Education through reason implies mainly the teaching of sciences. It aims at explaining the causes and deals with the universal, which ranks higher than experience. Two methods are used in education through reason: “epagoge, i.e. learning by induction, and learning by demonstration.” Epagoge proceeds from definite experiences, which lead to knowledge, i.e. understanding of all causes. The method of demonstration stems not from examples but universal principles (Hummel, 1993, p. 8-9).

What made Aristotle’s educational ideas innovative was his belief that the state had to be responsible for education and schools had to be public. The idea of public education may indicate a certain degree of democratization of education, but it is noteworthy that this democratization referred exclusively to citizens’ children. However, Aristotle prescribed a vague form of education even for slaves and “some sort of vocational training for tradesmen” since the latter was vital for the Greek trade to flourish. Although Aristotle did not say clearly whether girls should be educated since they are inferior to men, he mentioned that “individuals and community should similarly endeavour to develop each of these qualities in boys and girls” (Hummel, 1993, p. 5-6).

As far as the issue of the content of education is concerned, Aristotle states that young people should study really necessary things. To “useful acquirements” he referred arithmetic, grammar, drawing, physical training, and music. Music was of immense

significance to education since it shapes and influences one’s moral character. Besides, it is vital for young people to learn to spend their leisure nobly. The idea of “education for leisure” is central to Aristotle’s educational philosophy and implies that a human must be able and know how to use his or her time freely. Further, the philosopher asserts that education should be continuing, i.e. last a lifetime. Children’s education starts from pre-school education. At the age of seven, children go to school. Schooling consists of “three periods of three years each.” Education should develop in accordance with human nature, which consists of the body, the soul, and the reason. That is why physical training goes first, then it is followed by music, and philosophy is the culmination of education (Hummel, 1993, p. 6-7).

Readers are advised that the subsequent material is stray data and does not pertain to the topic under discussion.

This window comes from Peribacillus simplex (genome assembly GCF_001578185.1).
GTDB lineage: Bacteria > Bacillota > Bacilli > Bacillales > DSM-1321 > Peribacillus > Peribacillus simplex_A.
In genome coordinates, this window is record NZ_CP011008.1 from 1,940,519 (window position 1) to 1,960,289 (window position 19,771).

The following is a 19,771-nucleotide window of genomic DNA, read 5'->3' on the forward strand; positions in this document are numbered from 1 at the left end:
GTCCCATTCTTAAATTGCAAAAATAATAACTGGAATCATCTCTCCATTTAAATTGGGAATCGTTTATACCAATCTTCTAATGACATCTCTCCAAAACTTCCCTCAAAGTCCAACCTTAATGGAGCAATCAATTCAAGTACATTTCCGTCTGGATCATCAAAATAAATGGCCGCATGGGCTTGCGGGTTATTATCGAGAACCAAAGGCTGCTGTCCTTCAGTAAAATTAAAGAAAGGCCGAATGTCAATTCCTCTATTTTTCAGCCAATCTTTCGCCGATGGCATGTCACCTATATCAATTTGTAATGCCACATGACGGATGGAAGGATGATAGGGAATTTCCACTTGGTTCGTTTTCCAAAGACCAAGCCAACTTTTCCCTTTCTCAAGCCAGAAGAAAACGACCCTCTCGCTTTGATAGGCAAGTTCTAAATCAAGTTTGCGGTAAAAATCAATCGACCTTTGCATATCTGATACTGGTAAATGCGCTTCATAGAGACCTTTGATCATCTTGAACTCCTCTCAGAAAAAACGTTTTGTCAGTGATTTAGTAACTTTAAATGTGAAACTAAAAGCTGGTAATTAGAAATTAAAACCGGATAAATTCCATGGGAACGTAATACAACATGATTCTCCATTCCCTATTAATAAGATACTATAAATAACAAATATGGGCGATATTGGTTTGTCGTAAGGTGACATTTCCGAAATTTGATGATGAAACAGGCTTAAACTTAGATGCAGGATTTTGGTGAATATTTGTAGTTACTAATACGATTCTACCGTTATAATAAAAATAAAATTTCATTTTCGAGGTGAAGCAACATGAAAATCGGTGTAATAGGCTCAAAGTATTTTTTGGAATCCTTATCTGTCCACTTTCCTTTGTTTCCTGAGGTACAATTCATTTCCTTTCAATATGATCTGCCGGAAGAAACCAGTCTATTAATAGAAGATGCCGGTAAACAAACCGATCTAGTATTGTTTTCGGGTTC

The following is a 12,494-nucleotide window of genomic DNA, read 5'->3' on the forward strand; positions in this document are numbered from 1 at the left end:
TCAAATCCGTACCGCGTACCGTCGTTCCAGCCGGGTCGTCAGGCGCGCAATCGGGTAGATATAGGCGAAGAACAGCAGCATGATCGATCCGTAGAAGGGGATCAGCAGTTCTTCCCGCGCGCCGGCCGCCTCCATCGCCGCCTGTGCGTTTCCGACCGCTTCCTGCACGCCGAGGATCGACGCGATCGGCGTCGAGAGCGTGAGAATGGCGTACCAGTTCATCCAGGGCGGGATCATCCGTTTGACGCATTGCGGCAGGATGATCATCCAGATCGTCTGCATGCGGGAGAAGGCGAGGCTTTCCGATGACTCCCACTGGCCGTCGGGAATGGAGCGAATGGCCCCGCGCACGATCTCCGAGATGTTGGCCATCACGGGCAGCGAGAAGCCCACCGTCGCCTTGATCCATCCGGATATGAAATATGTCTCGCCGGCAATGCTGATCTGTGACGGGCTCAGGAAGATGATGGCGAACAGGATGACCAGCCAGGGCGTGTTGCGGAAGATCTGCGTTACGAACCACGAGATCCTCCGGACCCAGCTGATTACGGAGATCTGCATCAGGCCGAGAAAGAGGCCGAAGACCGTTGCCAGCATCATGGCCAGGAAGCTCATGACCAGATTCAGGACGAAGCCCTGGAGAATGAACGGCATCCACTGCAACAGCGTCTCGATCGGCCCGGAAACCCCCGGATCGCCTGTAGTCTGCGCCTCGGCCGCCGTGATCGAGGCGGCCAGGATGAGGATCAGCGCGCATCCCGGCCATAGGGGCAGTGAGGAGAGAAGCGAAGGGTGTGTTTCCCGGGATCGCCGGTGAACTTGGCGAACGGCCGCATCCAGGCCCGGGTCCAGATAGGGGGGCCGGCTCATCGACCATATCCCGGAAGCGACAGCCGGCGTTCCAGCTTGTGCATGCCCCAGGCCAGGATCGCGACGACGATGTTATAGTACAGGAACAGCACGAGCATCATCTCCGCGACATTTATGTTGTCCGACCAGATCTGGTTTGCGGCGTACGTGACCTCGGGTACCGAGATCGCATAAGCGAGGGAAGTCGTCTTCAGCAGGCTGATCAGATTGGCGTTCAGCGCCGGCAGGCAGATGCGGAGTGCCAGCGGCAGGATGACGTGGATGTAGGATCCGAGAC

Aristotle’s educational ideas gained popularity all over the world. The system of long-life education functions in many countries, as well as education is a matter of many governments. Public schools function together with private ones and, in many countries, students study only those subjects which they deem useful and relevant. Likewise, an individual subjective approach to learning prevails nowadays all over the world. Cambodia’s educational system has also much in common with Aristotle’s ideas.

First of all, Cambodia’s traditional education was a boys’ privilege, while girls had no right to study at the wat schools. This limited access explains the fact that today only 64.1% adult females are literate, while the same rate for males is 84.7% (Education in Cambodia).  Secondly, although there existed public education at primary and secondary schools, it was available exclusively to the elites. Thirdly, public education was completely controlled by the Ministry of Education, which would inspect schools, establish syllabi, and hire and pay teachers. Each province had an inspector who was in charge of primary education. Like Aristotle emphasized the role of language in learning, cultural committees appointed by the Ministry of Education also cared about enrichment of the Cambodian language. Last but not least, nowadays Cambodia has a system of life-long education, which includes vocational schools and various universities throughout the country (Cambodia’s Education).

All things considered, Aristotle can be reasonably named one of the greatest figures of ancient philosophy and science. Harsh historical realities of Aristotle’s life did not prevent him from enriching the human depository with ingenious anticipatory ideas. The practical nature of Aristotle’s anticipatory contributions can be proved by examining his educational thoughts, which do not lose their importance even in the modern world.